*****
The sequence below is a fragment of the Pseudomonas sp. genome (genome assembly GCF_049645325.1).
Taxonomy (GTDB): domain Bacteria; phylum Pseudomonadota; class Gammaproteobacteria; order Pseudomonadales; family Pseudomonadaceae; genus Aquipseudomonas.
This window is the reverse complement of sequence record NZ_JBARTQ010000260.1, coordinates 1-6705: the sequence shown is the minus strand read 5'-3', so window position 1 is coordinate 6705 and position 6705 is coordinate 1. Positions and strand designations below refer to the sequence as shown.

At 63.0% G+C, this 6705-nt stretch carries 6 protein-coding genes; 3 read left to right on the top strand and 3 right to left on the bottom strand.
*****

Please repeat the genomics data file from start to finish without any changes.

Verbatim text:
The sequence below is a fragment of the Pseudomonas sp. genome (genome assembly GCF_049645325.1).
Taxonomy (GTDB): domain Bacteria; phylum Pseudomonadota; class Gammaproteobacteria; order Pseudomonadales; family Pseudomonadaceae; genus Aquipseudomonas.
This window is the reverse complement of sequence record NZ_JBARTQ010000260.1, coordinates 1-6705: the sequence shown is the minus strand read 5'-3', so window position 1 is coordinate 6705 and position 6705 is coordinate 1. Positions and strand designations below refer to the sequence as shown.

At 63.0% G+C, this 6705-nt stretch carries 6 protein-coding genes; 3 read left to right on the top strand and 3 right to left on the bottom strand.